Arts ice dance review

Ice Theatre of New York graces Boston, starring an MIT alumna

Troupe displays stunning athleticism and artistry in one-day show

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Kim Navarro and Brent Bommentre of the Ice Dance Theatre of New York performing a duet in Reveries, a piece about an artist finding his muse.
David Seelig

Ice Theatre of New York

Artistic Director Douglas Webster

The Skating Club of Boston

Oct. 19, 2012

The audience filled bleachers around the ice rink, wrapped in their coats in the chilled warehouse-like building, eagerly anticipating the show’s start. The Ice Theatre of New York (ITNY) didn’t disappoint. After sneaker-clad Artistic Director Douglas Webster explained the company’s aim to “elevate dance on ice as a performance art,” ten dancers glided onto the ice to the familiar “Awake My Soul” by Mumford & Sons, mesmerizing spectators with their athleticism and grace.

The first piece, choreographed by Webster, portrayed an “Appalachian style revival.” Dressed in 1960s-style folksy jeans, minis, and headbands, the dancers performed in coordinated ensembles, skimming across the rink in seconds, before breaking off into couples. Cast member Ryan Bradley stole part of the show, landing multiple salchow jumps and a backflip.

One particularly moving, and heartrendingly beautiful, piece was Transitions: In four acts, also choreographed by Webster. It explores a male dancer’s emotional states upon receiving an HIV-positive diagnosis. Five ensemble dancers show the central skater’s (Joel Dear) transitions from anger, despair, acceptance, and ultimately to celebration by passing, turning, surrounding, and leaving him at different moments.

The show also included the premiere of Doodlin’ by the Emmy award-winning choreographer of High School Musical, Charles “Chucky” Klapow. The fun piece stars a gang of four criminals, two male and two female, reminiscing together about their glory days, set to a 60s tune by trumpeter Dizzy Gillespie.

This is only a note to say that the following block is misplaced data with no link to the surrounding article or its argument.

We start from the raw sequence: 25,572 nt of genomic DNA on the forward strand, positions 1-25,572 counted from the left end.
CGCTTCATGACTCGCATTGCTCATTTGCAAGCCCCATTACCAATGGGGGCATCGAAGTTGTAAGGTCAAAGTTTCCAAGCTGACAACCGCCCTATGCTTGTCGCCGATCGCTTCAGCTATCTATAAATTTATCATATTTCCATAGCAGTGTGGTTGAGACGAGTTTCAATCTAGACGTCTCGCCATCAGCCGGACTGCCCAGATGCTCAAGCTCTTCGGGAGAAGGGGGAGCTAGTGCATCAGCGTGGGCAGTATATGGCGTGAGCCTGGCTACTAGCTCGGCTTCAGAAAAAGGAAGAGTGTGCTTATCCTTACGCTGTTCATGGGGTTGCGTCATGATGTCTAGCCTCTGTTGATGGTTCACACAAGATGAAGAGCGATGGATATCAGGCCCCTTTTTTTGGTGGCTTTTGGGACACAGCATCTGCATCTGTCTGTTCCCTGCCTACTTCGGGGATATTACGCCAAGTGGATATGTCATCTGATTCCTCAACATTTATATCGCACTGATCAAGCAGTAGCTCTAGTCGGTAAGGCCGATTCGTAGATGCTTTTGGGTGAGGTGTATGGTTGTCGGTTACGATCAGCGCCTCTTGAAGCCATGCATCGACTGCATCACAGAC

The show’s variety of styles and choreography, from the ballet-like Reveries, set to music by Tchaikovsky, to the modern Inclusions, a dance about the molecular structures of rock formation, kept the audience rapt. Costumes varied from everyday clothes in the opening piece, to elegant 1920s-style dresses and white tuxedos, to flowing ballet dresses.

Each dancer was truly stunning. The main duet in Reveries (Kim Navarro and Brent Bommentre) represented the US at the World Championships in 2010. Soloist Ryan Bradley, who started skating at age 2, is the 2011 U.S. National Champion. Russian-native Natalia Zaitseva has danced as nearly all the Disney princesses in Disney on Ice over the past fourteen years. Also, an MIT alumna, Jessica Huot ’06, was in the cast. She started skating at age six and skated in international competitions while studying at MIT.

New York Mayor Michael Bloomberg has called the company’s performances “the very best New York’s creative community has to offer,” and it’s hard to argue otherwise.

The show was a one-day deal in Boston, but if you’re itching to see them perform, the company will repeat the performance this Saturday (Oct. 26) in New York, and in addition, will perform a series of shows at the Rockefeller Center throughout the spring.